Facebook Launches Like Button for the Web: Why It Might Not Be For Your Site

This morning at the F8 conference, Facebook announced the launch of a distributed or deportalized “Like” functionality. Techcrunch explains how it works:

The Like button works exactly like it does on Facebook (and other sites like FriendFeed): it allows users to show their approval of any piece of content on these sites with one click. You can also include a little note saying why you like the item. (…) These likes are then transported back to Facebook and integrated into users’ profiles. Notably, if you like a movie on IMDb, it will be pushed into your favorite movies area on your Facebook profile.

I’ve tried it on IMDB, the movie database site, where I “liked” the Peter Sellers’ movie The Party. If you’re my friend on Facebook, you will see on the right-hand side of the page the fact that I “like” the movie and my Facebook avatar. You can click on the Like button to signal you like the movie.

Facebook Like IMDB

The action is then broadcast to the Facebook newsfeed, where your friends can click back and see the information on the IMDB site. Please note that you can’t “like” or “comment” on that activity inside Facebook, only on IMDB.

Activity Stream Facebook Like

The new “Like” button is part of a new suite of social functions available for third party Websites. That suite called Open Graph includes the Facebook login (formerly Facebook connect), social plugins and a toolbar.

What it means: Wow. What a sexy concept. It’s easy to implement, it’s easy for consumers to use and it promotes your site within Facebook. Sounds like it’s a no-brainer. Everyone should implement it, no?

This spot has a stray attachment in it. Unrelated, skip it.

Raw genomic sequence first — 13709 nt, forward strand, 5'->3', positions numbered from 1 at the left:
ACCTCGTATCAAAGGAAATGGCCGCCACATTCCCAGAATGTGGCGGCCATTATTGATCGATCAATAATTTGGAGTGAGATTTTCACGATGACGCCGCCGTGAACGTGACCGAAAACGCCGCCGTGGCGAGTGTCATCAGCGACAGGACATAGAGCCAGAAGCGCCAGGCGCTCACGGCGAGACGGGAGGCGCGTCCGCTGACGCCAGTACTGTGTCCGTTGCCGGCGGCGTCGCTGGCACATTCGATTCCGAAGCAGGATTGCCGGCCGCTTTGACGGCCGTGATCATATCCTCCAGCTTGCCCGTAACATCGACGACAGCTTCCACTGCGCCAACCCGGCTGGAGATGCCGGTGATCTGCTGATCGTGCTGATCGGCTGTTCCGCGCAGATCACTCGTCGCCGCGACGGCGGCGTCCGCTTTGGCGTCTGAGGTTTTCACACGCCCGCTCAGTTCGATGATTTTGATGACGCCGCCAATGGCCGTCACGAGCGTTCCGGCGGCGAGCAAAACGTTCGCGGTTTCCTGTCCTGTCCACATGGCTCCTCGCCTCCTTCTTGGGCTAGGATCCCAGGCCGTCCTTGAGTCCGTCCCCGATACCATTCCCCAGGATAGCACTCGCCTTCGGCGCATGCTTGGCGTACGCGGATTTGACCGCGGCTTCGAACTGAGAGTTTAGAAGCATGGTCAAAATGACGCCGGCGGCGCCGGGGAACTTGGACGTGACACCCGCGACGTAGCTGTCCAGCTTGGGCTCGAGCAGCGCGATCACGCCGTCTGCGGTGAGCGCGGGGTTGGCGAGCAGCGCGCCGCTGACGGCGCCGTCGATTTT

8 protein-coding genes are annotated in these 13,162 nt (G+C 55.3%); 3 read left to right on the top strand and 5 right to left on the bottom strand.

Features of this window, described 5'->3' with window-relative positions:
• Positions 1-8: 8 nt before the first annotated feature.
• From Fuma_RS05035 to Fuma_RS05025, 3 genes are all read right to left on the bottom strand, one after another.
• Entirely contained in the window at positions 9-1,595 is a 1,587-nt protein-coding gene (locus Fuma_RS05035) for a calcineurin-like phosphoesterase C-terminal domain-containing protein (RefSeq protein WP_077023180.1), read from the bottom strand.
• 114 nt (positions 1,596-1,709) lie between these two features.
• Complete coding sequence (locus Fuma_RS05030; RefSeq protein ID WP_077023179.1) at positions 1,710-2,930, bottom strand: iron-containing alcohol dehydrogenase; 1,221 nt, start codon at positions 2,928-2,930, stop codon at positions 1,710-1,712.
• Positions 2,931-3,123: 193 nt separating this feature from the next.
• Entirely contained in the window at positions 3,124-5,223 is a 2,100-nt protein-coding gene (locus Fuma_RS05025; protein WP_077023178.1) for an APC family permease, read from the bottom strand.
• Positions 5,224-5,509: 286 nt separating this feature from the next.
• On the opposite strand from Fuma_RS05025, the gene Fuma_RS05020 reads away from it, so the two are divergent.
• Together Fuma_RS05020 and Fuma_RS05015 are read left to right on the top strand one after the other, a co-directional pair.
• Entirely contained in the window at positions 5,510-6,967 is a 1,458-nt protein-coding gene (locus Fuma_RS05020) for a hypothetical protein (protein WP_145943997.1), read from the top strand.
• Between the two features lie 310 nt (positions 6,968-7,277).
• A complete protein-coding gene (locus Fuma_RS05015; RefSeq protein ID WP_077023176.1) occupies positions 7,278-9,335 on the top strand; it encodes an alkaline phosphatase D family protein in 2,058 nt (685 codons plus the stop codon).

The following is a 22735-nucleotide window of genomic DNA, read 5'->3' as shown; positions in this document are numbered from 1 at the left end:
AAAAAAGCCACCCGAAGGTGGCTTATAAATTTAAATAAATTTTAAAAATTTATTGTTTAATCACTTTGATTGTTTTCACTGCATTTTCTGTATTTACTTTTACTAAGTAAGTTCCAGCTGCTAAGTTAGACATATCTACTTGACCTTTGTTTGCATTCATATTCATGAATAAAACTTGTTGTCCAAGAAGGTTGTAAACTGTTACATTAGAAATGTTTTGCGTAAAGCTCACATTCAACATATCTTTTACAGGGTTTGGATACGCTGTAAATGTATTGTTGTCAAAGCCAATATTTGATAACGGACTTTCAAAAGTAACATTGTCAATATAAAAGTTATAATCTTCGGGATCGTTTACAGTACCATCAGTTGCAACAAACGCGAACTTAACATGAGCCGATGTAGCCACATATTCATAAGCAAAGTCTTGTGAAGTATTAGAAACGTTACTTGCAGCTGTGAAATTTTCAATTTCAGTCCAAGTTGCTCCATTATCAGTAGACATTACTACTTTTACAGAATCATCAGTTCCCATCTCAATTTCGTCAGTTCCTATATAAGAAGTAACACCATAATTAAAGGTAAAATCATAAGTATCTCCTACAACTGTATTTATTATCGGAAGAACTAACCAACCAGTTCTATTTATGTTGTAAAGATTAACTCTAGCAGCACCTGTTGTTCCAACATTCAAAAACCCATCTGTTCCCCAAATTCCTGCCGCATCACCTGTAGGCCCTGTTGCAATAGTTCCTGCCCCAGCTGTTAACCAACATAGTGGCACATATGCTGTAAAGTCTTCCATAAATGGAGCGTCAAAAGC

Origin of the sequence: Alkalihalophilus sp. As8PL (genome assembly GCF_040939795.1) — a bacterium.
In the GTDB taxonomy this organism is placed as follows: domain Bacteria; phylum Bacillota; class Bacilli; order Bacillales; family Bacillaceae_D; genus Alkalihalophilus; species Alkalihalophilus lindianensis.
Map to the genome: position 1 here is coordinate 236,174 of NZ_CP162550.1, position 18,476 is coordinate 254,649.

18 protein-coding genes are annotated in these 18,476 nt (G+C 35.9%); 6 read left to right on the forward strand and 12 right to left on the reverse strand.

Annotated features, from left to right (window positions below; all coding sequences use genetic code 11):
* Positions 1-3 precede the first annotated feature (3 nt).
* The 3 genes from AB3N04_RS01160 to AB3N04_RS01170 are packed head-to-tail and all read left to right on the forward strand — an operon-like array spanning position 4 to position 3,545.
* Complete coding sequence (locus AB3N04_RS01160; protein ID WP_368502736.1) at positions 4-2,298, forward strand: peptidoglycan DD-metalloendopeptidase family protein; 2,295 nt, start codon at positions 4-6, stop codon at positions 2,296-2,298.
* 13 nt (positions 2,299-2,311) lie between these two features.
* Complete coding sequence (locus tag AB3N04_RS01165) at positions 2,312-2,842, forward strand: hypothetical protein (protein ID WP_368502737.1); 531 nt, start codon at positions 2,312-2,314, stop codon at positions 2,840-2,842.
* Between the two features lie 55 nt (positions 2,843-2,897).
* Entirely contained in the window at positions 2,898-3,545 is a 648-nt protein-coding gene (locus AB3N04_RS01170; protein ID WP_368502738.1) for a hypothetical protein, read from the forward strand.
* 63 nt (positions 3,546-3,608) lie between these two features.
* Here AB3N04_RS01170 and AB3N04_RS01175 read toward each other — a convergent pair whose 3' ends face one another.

Let’s think about it for a second before moving too fast.

The future of the Web will be all about “structured data” and “social”. It will be about analyzing human interactions and surfacing relevant content in a sea of information/noise. If you want to build value in the future, you need to make sure you’re able to extract the social interaction data and analyze trends. That’s what Facebook is doing. They’ve managed to build a great identity system and are now building a a graph of people’s interest using external content and traffic. Facebook is building the ultimate social utility.

Will you be able to capture trends and surface relevant content if you “outsource” some of your basic social functions to Facebook? I’m not sure. You need to be able to tie social actions to your core structured data. I still believe it’s critical to use the Facebook identity system (log-in and social graph) but be careful of other social plugins. You might be giving away the future of your business to the social network giant. And by the way, you can probably create your own “Like” button that broadcasts to Facebook using the Facebook login…

In the local space, Yelp has just implemented the whole social kit from Facebook but note how they’re using the “like” button: “A use-case that we’re all excited about: perhaps you see a 3-star business and you’re unsure of whether you want to try it. But you see that several of your friends have “liked” it so you give it a shot and it’s really a 4-star business in your book. So now you can write a review telling people how great it is! “. They’re using the Facebook Like button as a backup system to their own rating system. They’re not surrendering their main social functions to Facebook. They understand their core business and are leveraging Facebook’s identity system and social graph. That’s smart. Make sure you’re as smart as Yelp when you start implementing these new tools.